Russian air force action increases despite flood of antiaircraft missiles into Ukraine

The air war over Ukraine appears to have entered a new phase, with the Russian air force boosting the number of flights it makes per day by 50 percent and deploying an increasing array of Russian drones and munitions over the battlefield, according to U.S. defense officials and military analysts.

The expansion comes after Ukraine shot down numerous aircraft early in the war and despite the United States and its allies sending thousands of man-portable air-defense systems, or MANPADS, to the besieged country.

The missiles have forced Russia to adjust its aviation operations but have not stopped them, analysts said. On Monday, a senior U.S. defense official said Russia had flown about 300 sorties in the previous 24 hours, up from an average of about 200 per day earlier in the war.

“It’s very likely that the Russian Aerospace Forces have modified how they’re conducting operations,” said Michael Kofman, the director of Russian studies at CNA, a Virginia-based think tank. “There is either attrition in a significant percentage of the Ukrainian air defenses or they’re being a lot more careful about how they’re carrying out these sorties.”

The increase in Russian flights can likely be attributed to several factors, analysts said.

While there are gaps in information, it appears that Ukraine has concentrated the high-power air defenses it has in a handful of locations, including the capital, Kyiv, and the second-largest city, Kharkiv, Kofman said. That has left Russia more free to carry out an increasing number of airstrikes around the southern port city of Mariupol, where pitched urban combat is ongoing and Russia has its sights set on what would be its first strategic victory in the war.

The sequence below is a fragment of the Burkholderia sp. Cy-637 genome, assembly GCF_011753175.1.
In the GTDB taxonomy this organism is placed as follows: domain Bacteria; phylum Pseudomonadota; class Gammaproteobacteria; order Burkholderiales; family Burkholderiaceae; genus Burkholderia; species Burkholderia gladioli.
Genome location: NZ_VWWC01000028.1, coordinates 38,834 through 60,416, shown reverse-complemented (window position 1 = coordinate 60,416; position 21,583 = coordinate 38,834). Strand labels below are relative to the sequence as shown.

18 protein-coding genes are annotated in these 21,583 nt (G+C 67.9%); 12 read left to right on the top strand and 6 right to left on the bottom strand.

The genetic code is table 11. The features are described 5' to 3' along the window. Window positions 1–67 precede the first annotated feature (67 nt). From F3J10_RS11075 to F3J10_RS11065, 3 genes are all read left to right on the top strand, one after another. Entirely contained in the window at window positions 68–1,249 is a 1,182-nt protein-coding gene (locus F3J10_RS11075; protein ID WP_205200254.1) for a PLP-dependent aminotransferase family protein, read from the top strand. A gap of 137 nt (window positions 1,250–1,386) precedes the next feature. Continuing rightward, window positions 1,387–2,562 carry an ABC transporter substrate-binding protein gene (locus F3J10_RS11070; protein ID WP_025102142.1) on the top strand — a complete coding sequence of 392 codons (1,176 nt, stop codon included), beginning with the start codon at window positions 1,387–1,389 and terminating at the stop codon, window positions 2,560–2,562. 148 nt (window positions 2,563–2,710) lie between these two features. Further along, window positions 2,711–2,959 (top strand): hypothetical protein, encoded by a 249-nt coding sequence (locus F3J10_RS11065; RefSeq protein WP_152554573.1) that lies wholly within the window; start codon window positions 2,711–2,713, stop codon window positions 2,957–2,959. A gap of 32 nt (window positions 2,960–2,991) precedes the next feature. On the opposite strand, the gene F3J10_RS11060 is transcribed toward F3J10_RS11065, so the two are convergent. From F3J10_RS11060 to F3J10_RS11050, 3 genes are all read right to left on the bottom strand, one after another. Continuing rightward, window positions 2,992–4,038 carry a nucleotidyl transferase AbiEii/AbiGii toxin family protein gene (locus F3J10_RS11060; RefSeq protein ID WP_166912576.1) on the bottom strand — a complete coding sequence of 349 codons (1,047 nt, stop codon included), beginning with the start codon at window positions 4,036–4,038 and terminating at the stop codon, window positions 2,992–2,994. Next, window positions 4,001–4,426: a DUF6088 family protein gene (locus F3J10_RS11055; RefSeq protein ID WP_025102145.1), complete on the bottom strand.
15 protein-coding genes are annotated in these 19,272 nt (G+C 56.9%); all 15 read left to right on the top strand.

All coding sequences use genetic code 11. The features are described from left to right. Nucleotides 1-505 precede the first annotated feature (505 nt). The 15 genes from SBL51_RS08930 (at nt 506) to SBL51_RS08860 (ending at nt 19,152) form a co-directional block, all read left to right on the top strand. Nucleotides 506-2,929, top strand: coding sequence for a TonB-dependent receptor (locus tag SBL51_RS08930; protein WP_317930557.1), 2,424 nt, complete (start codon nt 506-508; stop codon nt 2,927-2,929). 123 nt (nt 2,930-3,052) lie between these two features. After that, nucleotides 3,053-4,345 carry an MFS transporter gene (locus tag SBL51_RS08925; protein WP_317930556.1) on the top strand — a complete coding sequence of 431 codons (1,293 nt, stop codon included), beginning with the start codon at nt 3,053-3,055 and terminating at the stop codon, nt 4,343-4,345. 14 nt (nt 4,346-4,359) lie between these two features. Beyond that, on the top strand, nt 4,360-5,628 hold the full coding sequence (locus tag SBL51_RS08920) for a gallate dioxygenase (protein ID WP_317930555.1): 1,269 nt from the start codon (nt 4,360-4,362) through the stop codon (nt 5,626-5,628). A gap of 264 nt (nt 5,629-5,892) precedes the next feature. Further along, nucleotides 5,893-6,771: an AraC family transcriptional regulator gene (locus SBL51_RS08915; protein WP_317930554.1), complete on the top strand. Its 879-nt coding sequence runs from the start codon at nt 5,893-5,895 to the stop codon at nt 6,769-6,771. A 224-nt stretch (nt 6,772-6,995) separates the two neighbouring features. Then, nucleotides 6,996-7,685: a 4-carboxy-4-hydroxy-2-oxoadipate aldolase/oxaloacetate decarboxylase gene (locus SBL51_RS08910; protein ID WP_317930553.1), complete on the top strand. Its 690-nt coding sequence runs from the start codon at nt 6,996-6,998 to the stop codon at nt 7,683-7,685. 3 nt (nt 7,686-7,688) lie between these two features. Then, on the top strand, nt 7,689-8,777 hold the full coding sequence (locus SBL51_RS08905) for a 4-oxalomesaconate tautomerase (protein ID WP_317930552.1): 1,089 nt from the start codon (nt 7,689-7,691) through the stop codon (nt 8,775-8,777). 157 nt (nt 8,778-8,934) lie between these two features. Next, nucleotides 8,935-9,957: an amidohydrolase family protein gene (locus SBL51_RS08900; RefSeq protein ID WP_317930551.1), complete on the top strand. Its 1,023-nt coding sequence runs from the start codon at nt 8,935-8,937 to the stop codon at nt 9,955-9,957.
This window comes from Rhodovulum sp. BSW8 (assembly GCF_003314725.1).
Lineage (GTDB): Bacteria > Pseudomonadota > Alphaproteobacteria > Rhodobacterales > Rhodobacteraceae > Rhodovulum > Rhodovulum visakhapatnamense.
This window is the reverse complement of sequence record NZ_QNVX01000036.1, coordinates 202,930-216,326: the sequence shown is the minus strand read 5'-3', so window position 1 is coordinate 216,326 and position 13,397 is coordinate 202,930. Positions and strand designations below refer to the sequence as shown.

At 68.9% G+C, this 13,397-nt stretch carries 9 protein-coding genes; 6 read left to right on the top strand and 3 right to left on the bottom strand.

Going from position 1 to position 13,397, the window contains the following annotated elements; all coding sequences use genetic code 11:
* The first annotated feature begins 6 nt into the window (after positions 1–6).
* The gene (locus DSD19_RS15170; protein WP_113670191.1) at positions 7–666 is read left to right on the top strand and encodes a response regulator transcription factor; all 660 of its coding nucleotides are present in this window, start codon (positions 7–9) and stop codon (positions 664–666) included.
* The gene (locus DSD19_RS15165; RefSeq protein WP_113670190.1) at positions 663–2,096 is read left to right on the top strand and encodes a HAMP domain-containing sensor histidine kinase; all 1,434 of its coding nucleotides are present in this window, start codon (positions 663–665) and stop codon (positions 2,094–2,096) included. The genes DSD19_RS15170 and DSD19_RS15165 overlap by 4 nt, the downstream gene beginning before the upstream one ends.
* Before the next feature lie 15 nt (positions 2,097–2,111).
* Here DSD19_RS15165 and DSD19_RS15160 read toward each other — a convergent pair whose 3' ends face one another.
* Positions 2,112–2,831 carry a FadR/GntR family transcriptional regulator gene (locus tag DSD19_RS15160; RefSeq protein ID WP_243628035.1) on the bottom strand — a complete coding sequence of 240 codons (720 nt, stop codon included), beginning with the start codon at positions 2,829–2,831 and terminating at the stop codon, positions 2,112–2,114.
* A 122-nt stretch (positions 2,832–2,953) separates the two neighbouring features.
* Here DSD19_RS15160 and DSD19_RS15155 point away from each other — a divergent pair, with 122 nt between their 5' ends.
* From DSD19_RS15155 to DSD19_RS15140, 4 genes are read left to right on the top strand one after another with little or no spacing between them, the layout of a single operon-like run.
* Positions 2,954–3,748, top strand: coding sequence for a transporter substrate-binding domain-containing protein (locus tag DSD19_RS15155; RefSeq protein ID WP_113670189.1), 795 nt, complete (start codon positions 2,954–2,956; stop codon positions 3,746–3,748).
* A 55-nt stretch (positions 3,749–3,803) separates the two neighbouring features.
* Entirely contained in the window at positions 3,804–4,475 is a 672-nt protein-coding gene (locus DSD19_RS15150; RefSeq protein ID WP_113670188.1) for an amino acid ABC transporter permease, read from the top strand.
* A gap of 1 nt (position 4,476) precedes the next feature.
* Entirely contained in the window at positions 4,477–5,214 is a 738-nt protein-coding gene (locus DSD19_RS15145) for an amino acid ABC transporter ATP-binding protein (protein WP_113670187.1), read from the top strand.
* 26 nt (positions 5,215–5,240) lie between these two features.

“You haven’t seen a lot of Russian aircraft shot down around Mariupol, but you can see they’ve conducted a lot of strikes,” Kofman said. “You get the sense that the Ukraine military has decided to defend certain areas over others.”


The vast quantities of MANPADS that Ukraine now possesses have created challenges for Russia in flying helicopters and low-flying jets, but it appears to have adjusted by often staying out of their range.

A “good number” of Russian flights in the war never leave Russian or Belarusian airspace, the senior defense official said, speaking on the condition of anonymity under ground rules set by the Pentagon. Russia has launched airstrikes multiple times on Ukraine from outside Ukrainian airspace, including with cruise missiles from long-range bombers on a military training center in Yavoriv, in western Ukraine, U.S. defense officials said. Other Russian aircraft venture into Ukrainian airspace only for short periods.

The Pentagon has continued to say that airspace over Ukraine is contested, surprising analysts who had anticipated that Russia would quickly capture control of the skies.

[Ukraine retakes key Kyiv suburb from Russians as battle for Mariupol rages]

Some lawmakers question the Pentagon assessment. In a letter to President Biden sent earlier this month, they wrote that Russia already had established air superiority and said that if Ukraine did not receive additional military aid, Russia’s advantage “could soon develop into air dominance.”